Unemployed? How to get a job in the film industry

Leathaniel Newell (right) on the job as a production assistant at a movie set.

Leathaniel Newell is eager to put his newly gained job skills as a production assistant to work in the film industry and he’s anticipating a busy year.

“I’m looking forward to 2019 as we have a lot of projects to film,” said the St. Rose resident. “I’m rolling up my sleeves to get at it.”

Productions like Claws and Queen of the South are reportedly coming to Louisiana to take advantage of the state’s restored tax credits, and it means a lot for Newell as one of the people taking advantage of state-provided training.

Newell is a successful story locally, as well as for the state of Louisiana.

“I was unemployed and looking for a career change from driving trucks and wanted other employment,” he said. “I seized the opportunity to do a career change.”

Newell took a production class last year offered by the St. Charles Parish Business and Career Solutions Center, which is held in partnership with NOVAC (New Orleans Video Access Center) in New Orleans that helps with job placement. The organization has been in existence for 48 years, stepping in to help create jobs in the film industry.

NOVAC Executive Director Darcy McKinnon said Newell’s enthusiasm and desire to connect to the industry illuminated his path to the numerous opportunities they provided. He was among more than 750 people who have gotten work, and another 70 who got permanent jobs.

McKinnon also welcomed a busy 2019 and particularly for Louisianans who needed work.

Because Newell was unemployed, he got the training free and is finding work that also pays well. More recently, he completed classes in electrical work and grip training, bringing together skills that he said “makes everything go when shooting on the set.” This work could pay $60,000 a year and higher depending on the production.

“It’s been amazing. Some 30 individuals were in the first class, but several of them were working at film sites before completing the class.” – Tommy Scott

In September, he worked on the “Left Behind” movie starring Nicholas Cage and gave him his first IMDb film credit. He’s got two more coming with “Wendy,” a spin off of Peter Pan, and a small production in Baton Rouge.

It’s work Newell got while taking NOVAC’s PA Boot Camp.

“It’s been amazing,” said Tommy Scott, the Career Solutions Center’s director. “Some 30 individuals were in the first class, but several of them were working at film sites before completing the class. That’s how much demand there is.”

Not only did Newell find work, but demand for the class rose, too.

One is underway and another planned in spring, Scott said. More classes could be held with more requests of them.

“I think a lot of people are interested, but don’t know how to penetrate the industry, he said. “This has never been offered before in St. Charles Parish so I’m really proud to bring this opportunity to the residents.”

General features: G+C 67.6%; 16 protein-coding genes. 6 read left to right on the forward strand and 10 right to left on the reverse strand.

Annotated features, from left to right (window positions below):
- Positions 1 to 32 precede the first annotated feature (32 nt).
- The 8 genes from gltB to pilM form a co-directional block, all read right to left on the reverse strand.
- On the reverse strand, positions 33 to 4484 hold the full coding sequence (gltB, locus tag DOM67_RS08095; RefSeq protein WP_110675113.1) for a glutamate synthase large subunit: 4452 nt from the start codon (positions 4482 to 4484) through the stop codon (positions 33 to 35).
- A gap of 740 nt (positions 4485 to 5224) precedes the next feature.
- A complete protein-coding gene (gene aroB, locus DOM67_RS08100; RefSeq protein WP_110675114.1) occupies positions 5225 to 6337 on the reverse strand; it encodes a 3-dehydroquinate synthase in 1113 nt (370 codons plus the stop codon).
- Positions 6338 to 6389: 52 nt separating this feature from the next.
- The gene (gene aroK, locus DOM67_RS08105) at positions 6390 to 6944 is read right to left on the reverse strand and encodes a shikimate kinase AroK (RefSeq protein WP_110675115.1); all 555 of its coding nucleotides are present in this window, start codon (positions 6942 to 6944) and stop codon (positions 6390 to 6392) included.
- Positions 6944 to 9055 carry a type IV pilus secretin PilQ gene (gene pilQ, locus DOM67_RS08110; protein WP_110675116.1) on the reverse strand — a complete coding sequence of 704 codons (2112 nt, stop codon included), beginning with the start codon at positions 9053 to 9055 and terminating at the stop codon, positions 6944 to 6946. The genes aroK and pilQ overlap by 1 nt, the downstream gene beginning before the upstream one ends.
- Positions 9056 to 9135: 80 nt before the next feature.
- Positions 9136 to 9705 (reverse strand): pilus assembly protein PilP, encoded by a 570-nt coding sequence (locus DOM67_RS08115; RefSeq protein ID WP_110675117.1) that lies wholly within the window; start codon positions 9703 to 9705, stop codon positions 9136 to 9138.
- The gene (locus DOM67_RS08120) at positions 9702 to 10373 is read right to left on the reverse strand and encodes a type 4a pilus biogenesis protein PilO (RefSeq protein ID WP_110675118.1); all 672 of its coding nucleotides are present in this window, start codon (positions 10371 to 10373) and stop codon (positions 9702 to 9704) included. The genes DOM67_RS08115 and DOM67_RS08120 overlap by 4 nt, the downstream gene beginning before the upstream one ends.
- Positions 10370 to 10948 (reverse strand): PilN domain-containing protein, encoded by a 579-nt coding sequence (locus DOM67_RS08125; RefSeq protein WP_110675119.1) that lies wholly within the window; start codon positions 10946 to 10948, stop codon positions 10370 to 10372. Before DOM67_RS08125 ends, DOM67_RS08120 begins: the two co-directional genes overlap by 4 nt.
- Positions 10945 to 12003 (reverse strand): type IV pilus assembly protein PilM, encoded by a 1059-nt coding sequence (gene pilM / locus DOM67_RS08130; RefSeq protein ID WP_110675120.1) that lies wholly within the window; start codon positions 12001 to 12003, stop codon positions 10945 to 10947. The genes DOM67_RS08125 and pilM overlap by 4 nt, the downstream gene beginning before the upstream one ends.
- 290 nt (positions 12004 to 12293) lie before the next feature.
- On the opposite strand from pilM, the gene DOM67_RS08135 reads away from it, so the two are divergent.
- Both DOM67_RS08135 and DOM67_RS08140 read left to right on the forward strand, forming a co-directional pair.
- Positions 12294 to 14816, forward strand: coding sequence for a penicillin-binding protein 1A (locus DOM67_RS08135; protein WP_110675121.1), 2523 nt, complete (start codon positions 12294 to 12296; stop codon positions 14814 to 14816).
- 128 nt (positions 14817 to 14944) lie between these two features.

Newell is also one of Scott’s success stories.

His training in the PA Boot Camp taught him the do’s and don’ts of being on a production set. He learned set etiquette, the lingo and terms.

Newell has met actors Jamie Foxx, Morgan Freeman, Susan Sarandon and Kirsten Dunst, but his training taught him the rules about meeting them and staying on the job.

“You never ask for selfies or autographs … that’ll get you kicked out,” he said. “I just treated them like a regular person and told them I was a big fan and hope they enjoy their time here. You can’t be star struck. You have to be a professional.”

Newell said it’s also an industry based on reputation like being reliable, coachable and teachable that gets call backs.

As a production assistant, he works as a “busser” or catering to the needs of actors and actresses so the director and assistant directors work uninterrupted. It’s an entry level position, but he hopes to step up to “key PA” on future projects and do the hiring.

“It works hand in hand,” Newell said. “Once you’re in, you’re in. It doesn’t matter how you get in, just get in.”

Who is NOVAC?

  • NOVAC (New Orleans Video Access Center) has helped provide education, training, resources and opportunities to the film industry more than four decades.
  • NOVAC has locations in New Orleans and Baton Rouge.
  • Since 2007, the nonprofit organization has partnered with federal, state and local governments, major studios, film industry unions and community organizations to open access to the film industry’s high wage, low barrier-to-entry careers.
  • NOVAC has created customized on-set community based film industry learning programs for major studios including HBO and Warner Bros. in New York City, Los Angeles, Atlanta and Louisiana.

About Anna Thibodeaux 1926 Articles
Managing Editor

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